The biggest concerns of businesses in Ghana are usually lending rates from banks because it is very high and very counterproductive for growing a business or even investing. Lending rates by definition is the rate of interest a person or a business pays a bank or a financial institution for the money borrowed. Ghana’s current lending rate is pegged around 35.50% which is one of the highest in the world and Africa. Comparatively countries like Angola, Egypt and Kenya have their interest rates around 21.0%, 19.70%, 13.64% respectively. People keep wondering why Ghana’s lending rates so high yet we keep boasting about a stable economy (inflation rates slowing and growth rates increasing steadily). Experts believe that high lending rates can be attributed to activities of borrowers, lenders, banks and the monetary authorities.
When it comes to the borrowers they have their activities affecting the demand side of the financial game. They borrow to finance investment, for consumption and servicing deficits and debts. The major player is often Government of Ghana the other players such as individuals and companies usually suffer from the might of Government. Government usually crowd out other fund users by pegging interest rates on T. Bills, Bonds and others high to aid them attract more funds to service high deficits and excessive government borrowing. Though Government’s activity of increasing interest rate is not to cause lending rates to go up but Government’s tweaking interest rates turn to have an indirect impact on lending rates.
The lenders are players that work in a world of limited resources as such are also in the game to maximize profit by minimizing their cost as well as minimizing risks. Lenders value their price of acquiring their funds based on so many factors such as Political risks and Economic risks. Lenders want to be compensated for economic risks like currency depreciation and inflation and political risks such as political instability, corruption, and lack of effective institutional mechanisms for protection of invested funds. Therefore to earn their compensation for taking the risk, lenders charge high lending rates to ensure they are protected and rewarded for their gamble in risking their funds in Ghana.
Our other player in the high lending rate game that is the Commercial bank is usually considered the major contributor to the predicament. In Ghana it is deemed that our financial system is not well-developed and is inefficient and uncompetitive. Rightly so banks usually are suspected of tweaking deposits rates and lending rates in their favour; currently deposit rates linger around 13.3% while lending rates are walking around 35.50%. One wonders how does one borrow to the bank at 13.3% and the bank goes to lend that same money at 35.50%. Banks have been lobbied by Government, and other private bodies to adjust lending rates but it seems moral suasion is not a path that Commercial Banks in Ghana adhere to. Commercial banks always find great excuses to back their claim some founded some not.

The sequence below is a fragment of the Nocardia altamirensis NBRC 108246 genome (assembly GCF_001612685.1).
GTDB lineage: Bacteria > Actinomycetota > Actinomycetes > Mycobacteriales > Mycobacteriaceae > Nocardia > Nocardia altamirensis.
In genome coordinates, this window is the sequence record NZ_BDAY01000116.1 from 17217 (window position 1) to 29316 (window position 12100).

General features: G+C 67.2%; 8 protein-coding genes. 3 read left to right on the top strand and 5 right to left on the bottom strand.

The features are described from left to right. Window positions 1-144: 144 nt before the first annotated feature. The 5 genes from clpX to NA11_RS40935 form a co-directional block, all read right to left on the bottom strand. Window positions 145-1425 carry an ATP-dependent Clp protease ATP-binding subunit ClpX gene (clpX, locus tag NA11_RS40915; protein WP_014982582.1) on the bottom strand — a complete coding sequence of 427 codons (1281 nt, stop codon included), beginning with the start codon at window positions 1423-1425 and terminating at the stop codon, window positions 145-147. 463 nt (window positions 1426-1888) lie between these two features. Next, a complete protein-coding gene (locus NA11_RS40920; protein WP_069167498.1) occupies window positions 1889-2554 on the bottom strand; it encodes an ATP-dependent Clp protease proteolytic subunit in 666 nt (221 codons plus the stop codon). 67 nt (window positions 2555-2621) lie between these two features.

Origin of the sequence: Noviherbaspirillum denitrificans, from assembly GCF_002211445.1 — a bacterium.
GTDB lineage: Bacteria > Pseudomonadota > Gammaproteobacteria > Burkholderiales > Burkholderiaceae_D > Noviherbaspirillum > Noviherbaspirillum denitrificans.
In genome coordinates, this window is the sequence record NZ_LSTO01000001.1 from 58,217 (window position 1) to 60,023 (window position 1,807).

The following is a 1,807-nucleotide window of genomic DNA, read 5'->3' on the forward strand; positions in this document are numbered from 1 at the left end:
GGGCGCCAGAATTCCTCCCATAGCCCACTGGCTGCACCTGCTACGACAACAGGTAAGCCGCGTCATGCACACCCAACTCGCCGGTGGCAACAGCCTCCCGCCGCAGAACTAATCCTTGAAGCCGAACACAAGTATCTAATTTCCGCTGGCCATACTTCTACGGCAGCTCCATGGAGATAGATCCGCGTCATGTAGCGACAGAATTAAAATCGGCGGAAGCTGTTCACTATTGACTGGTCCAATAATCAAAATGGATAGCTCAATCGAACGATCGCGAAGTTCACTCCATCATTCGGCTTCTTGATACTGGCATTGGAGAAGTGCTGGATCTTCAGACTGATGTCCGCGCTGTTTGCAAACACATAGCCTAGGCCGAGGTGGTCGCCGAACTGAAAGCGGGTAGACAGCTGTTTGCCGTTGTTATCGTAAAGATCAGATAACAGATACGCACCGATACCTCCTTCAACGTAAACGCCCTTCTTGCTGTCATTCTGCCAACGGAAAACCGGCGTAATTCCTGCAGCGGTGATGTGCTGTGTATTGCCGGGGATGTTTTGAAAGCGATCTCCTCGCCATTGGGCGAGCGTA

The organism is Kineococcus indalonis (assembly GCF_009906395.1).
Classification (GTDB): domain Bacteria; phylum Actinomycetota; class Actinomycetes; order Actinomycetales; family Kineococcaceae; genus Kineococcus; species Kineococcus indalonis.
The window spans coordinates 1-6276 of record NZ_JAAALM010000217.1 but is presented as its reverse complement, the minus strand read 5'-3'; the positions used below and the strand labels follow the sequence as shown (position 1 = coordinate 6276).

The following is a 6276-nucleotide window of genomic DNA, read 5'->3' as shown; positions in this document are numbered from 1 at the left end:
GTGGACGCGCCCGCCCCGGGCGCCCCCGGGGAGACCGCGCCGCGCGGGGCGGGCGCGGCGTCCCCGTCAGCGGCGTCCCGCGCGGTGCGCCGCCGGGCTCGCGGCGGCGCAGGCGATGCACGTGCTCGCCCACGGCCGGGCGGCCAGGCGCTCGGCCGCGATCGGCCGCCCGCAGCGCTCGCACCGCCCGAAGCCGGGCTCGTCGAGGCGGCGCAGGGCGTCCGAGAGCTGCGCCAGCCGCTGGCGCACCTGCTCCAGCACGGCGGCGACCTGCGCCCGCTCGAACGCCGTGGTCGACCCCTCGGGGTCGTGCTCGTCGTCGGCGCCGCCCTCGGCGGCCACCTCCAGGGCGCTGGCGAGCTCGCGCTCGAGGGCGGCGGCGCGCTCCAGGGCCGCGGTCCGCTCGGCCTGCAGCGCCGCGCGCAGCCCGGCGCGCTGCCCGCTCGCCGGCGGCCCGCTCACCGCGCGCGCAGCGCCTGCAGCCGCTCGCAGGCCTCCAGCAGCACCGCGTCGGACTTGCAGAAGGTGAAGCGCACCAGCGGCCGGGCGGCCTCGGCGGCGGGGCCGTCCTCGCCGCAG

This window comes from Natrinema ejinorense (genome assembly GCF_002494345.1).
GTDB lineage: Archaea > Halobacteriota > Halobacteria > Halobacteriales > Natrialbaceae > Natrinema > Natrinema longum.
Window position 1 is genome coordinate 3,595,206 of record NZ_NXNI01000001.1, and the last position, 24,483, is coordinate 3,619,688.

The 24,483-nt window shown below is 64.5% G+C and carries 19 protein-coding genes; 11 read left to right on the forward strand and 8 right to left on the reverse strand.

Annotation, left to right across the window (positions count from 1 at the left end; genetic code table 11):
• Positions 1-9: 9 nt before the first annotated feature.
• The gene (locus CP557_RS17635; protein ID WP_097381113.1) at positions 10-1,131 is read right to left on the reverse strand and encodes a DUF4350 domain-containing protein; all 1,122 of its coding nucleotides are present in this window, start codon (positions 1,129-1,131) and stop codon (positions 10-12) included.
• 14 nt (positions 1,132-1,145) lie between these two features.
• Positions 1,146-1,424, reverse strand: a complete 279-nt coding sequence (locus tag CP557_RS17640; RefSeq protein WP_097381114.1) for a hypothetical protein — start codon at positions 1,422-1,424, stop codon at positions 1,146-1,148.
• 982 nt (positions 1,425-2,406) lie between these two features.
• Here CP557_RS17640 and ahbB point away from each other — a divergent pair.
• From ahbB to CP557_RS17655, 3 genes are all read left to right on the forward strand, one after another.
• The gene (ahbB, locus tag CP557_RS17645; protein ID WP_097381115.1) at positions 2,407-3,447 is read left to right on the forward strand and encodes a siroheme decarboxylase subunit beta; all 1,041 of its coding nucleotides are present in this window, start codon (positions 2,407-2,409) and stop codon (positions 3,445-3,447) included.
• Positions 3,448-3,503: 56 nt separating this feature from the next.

The last player in our game is the monetary authorities. Maybe they should take the greater blame for the high level of lending rates. They have the mandate to regulate these financial institutions and also make the financial environment conducive for commercial banks who are major lenders in the finance industry. Monetary Authorities turn to charge high Policy Rate (PR) which ripples through the financial market. Though the idea of high PR is to manage inflation, the exchange rate, and economic activities in the country, Commercial banks react to the situation by putting the burden on the borrowers by increasing lending rates. Though in recent times Monetary authorities have been adjusting PR and are finding alternative ways to manage inflation and other macroeconomic factors they can still work at ensuring the lending rates are adjusted for companies and individuals alike.
To cap this debate some economists believe that high interest rates reduce the incentive to invest and thereby slow down not only industrial growth but also economic growth. Indeed, Ghana’s relatively high interest rates and high cost of credit make the country less competitive in attracting investments, which inhibits its growth. High cost of credit is among the key concerns of investors as impeding business in Ghana. If lending rates are brought down significantly, Ghana would be able to attract higher levels of investments which would help grow our economy.
Papa Mensah Kwegyir-Aggrey
High Interest Rates In Ghana, A Critical Analysis by DR. J. K. KWAKYE